Brenner Children’s Flu Information
What is the flu?
The flu is a virus that causes fever and affects the respiratory system. In most winters, we see one or two types of flu viruses. All persons ≥ 6 months are recommended to get the annual flu vaccine to protect themselves from becoming ill with the flu.
How do I avoid getting the flu?
To prevent the spread of the flu, experts at Brenner Children’s Hospital recommend that you cough or sneeze into a tissue and then throw it away immediately and avoid touching your eyes, mouth or nose. Hand washing is extremely important, as germs can live on surfaces and countertops and are easily shared when you touch your face after coming into contact with these germs. Avoiding close contact with sick people should also help in preventing illness.
What do I do if I get the flu?
If you have symptoms of the flu, experts at Brenner Children’s Hospital encourage you to stay home to decrease the chances that others will contract the flu. Experts say you should remain home for 24 hours after your fever is gone. Cover your nose and mouth when coughing and sneezing and throw away any used tissues immediately. You should contact your pediatrician if your child runs a high fever for more than three days or if they have any of the symptoms noted in the section on seeking emergency care. Additionally, if your child is under five years of age or has an underlying lung, heart, kidney, liver, blood or neurologic disease, they may be at high risk for serious complications due to the flu and you should call your doctor when they first start developing respiratory symptoms with fever.
What are the symptoms of flu?
Flu symptoms can include: fatigue, fever, body aches, runny or stuffy nose, cough, sore throat, headache, and sometimes vomiting and diarrhea, according to the experts at Brenner Children’s Hospital.
When should I seek emergency care?
If you or your child has any of the following signs or symptoms, please seek medical care immediately:
- Trouble breathing or shortness of breath
- Bluish or gray skin color
- Flu-like symptoms initially improve but then return with fever and worsening cough
- Pain or pressure in the chest or abdomen
- Severe or persistent vomiting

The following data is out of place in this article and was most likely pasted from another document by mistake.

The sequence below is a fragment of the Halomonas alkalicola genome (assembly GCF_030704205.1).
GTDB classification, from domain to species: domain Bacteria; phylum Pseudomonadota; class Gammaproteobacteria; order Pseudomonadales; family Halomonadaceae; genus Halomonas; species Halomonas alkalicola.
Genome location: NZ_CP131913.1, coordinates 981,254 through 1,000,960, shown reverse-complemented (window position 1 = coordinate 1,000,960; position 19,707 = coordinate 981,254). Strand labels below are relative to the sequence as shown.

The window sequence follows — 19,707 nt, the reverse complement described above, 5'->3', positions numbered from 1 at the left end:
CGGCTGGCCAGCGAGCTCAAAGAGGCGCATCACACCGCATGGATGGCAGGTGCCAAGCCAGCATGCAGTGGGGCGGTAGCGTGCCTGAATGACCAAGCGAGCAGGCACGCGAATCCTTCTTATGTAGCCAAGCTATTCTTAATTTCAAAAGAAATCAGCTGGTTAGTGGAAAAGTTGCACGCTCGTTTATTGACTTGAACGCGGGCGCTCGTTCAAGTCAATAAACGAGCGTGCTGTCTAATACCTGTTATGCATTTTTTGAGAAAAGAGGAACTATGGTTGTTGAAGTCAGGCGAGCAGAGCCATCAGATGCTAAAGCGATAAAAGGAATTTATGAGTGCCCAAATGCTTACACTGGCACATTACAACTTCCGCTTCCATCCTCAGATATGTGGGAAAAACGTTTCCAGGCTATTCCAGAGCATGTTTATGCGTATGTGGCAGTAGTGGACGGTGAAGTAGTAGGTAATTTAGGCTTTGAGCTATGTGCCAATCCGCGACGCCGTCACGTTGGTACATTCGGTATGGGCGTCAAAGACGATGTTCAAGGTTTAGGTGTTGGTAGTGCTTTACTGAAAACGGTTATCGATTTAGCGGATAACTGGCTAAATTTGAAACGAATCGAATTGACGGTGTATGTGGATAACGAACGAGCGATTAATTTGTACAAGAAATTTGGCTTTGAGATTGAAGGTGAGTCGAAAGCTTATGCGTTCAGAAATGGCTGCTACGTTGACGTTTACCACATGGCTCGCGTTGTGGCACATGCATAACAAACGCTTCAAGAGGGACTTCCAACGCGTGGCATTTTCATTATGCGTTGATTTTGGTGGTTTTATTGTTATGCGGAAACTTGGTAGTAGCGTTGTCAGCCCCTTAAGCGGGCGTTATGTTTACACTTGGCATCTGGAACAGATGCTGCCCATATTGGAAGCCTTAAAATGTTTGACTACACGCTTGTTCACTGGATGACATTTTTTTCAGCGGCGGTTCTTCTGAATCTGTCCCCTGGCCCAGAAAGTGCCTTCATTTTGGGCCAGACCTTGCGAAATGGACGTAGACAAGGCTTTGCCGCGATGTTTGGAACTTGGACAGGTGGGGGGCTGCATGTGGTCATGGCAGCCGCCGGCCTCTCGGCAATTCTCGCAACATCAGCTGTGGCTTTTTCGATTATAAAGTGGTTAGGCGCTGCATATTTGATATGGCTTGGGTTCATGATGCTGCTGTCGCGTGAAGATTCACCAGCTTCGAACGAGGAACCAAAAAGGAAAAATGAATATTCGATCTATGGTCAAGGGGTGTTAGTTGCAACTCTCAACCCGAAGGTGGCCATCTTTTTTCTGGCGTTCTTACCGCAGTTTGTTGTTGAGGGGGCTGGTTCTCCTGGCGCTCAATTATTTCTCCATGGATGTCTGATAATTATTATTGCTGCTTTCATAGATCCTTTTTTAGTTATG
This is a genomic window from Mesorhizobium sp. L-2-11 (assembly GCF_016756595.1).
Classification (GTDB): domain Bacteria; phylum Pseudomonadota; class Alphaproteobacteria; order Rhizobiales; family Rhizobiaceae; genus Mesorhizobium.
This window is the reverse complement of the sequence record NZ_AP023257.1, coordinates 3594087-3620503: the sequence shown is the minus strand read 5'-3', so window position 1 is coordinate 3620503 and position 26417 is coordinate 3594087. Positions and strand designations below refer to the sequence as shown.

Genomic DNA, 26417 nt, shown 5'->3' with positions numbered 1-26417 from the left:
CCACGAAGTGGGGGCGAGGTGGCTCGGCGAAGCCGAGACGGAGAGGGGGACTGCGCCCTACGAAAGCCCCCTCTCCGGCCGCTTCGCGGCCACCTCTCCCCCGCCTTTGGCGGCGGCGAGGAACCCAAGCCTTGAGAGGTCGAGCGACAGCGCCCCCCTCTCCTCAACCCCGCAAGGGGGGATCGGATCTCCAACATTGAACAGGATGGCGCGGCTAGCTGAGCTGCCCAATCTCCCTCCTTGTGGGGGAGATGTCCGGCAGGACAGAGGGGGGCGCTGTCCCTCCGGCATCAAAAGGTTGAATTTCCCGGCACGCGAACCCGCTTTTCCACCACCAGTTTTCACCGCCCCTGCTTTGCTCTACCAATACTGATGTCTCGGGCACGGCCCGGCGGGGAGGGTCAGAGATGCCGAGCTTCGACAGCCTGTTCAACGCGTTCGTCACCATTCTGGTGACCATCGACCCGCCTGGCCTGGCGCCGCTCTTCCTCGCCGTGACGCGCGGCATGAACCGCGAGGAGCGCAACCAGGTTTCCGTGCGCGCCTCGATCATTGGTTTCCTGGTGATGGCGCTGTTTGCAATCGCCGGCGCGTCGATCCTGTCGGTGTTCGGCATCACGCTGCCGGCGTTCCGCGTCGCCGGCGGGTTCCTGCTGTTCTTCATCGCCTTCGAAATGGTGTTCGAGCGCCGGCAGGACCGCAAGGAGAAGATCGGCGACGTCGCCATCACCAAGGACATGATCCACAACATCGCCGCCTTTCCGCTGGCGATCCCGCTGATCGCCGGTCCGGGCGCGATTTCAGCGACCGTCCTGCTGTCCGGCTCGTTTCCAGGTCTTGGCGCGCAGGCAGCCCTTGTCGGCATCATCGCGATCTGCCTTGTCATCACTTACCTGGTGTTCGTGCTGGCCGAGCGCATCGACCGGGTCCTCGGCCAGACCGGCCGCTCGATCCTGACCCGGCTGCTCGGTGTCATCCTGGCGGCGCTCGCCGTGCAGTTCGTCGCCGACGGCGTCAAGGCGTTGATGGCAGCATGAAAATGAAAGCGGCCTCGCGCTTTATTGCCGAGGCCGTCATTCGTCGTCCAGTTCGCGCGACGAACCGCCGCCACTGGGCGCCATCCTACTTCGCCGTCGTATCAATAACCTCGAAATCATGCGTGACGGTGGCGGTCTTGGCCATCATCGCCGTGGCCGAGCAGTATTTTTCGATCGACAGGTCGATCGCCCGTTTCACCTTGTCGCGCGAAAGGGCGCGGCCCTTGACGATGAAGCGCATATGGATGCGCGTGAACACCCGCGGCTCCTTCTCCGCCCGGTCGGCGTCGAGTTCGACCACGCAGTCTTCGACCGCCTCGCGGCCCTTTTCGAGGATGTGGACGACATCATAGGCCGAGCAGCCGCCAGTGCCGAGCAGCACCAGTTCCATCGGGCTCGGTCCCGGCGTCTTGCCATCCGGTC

- Excessive irritability (child not wanting to be held)
- Difficulty waking up or not interacting
- Not drinking enough fluids
- A high fever that does not respond to acetaminophen (Tylenol). Children with the flu should not be given products containing aspirin as this may predispose them to develop Reyes syndrome which causes problems in the liver and brain.
Flu vaccine is currently available.
- All persons ≥ 6 months are recommended to receive the annual flu vaccine.
Can I take medicine to prevent the spread of flu while breastfeeding?
It is OK for mothers who are breastfeeding to take medicines to prevent the flu.
Can I take the flu shot?
Mothers who are breastfeeding and women who are pregnant are STRONGLY recommended to get the seasonal flu vaccine.
How do I help keep my children well?
The annual flu vaccine is recommended for all persons ≥ 6 months of age. Getting the flu vaccine for all eligible family members is the best way to protect your family. Another big step in the right direction is to remind your children to wash their hands often. Show children the proper way to clean their hands. Remind them to cough or sneeze into a tissue and then throw that tissue away immediately. Also ask them to stay away from other sick people. Set a good example for them by washing your hands frequently (especially before eating). Avoid touching your eyes, mouth or nose. Have a back-up plan in place to care for your children if you or your spouse becomes sick.